Most squirrels aren't purple though there have been reports of a real purple squirrel in Pennsylvania. Most job applicants aren't purple squirrels either. Most candidates are like this little guy with his hand out - they are the ones trying to get the attention of recruiters and hiring managers.
What's a Purple Squirrel you might ask? It's the term recruiters use to describe the absolutely perfect candidate. A Purple Squirrel candidate for employment is often rare and very difficult to find, hence the terminology.
I always wondered how the term "purple squirrel" was coined and today I got an email which helped solve the mystery.
Senior Talent Acquisition Consultant Richard A. Camilleri wrote to me to share his purple squirrel story:
- I was in process of delivering a presentation to a corporation where I developed a staffing plan of unique skills for a client 'project' engagement. This represented a resource plan that encompassed 15+ consultants and a work plan well over 1 calendar year.
- During the presentation, I had been walking through the 'work plan' and the 'resource plan' for the engagement. The work plan required specific services to be conducted by selected people from Keane, Inc. (our consulting firm) and the client receiving the final software systems we were developing for them.
The quote (as best I can remember it) was:
- "Please understand that your specific needs are tailored to your unique organizational plan and technology platform and the technical skill requirements are like finding 'purple squirrels' in the market place. However, we believe we have developed an approach that will satisfy your systems plan and your business objectives."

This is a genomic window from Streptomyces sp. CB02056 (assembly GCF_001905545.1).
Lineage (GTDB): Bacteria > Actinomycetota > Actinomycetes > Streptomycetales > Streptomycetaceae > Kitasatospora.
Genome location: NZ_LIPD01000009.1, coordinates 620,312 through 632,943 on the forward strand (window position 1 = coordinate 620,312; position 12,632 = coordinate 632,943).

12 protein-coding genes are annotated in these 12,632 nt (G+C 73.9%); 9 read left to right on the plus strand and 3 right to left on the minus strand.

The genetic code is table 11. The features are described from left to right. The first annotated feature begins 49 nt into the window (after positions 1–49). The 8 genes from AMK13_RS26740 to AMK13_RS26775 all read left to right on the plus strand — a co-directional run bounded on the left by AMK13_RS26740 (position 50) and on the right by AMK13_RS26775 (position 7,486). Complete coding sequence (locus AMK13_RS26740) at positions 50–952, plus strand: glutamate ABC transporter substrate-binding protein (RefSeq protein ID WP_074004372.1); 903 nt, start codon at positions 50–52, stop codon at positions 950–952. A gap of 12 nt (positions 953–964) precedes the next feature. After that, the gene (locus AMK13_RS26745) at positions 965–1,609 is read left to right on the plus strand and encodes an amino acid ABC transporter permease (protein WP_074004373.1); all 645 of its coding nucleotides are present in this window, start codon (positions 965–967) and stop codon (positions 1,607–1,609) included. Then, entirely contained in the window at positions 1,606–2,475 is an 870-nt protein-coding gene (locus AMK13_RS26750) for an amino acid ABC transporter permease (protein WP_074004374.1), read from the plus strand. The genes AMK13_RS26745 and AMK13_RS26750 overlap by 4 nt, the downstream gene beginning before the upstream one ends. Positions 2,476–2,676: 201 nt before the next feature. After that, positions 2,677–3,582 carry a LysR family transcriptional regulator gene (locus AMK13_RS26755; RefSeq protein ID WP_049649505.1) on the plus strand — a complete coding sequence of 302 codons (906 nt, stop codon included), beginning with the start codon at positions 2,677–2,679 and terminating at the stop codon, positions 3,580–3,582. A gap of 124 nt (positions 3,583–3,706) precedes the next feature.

And hence a term that doesn't really seem to tie in with job searching and hiring was coined. Who would have thought that a real purple squirrel would have come along all these years later?
To learn more about Purple Squirrels and how to recruit them, or if you wish you could be one if you're job searching, read Dr. John Sullivan's The Strategic Recruiting of Purple Squirrels, Innovators, and Gamechangers. It explains how important they are to organizations and how traditional recruiting doesn't work to find them. It's a terrific read for those on both sides of the hiring desk.
Image © istockphoto.com/Andrey Popov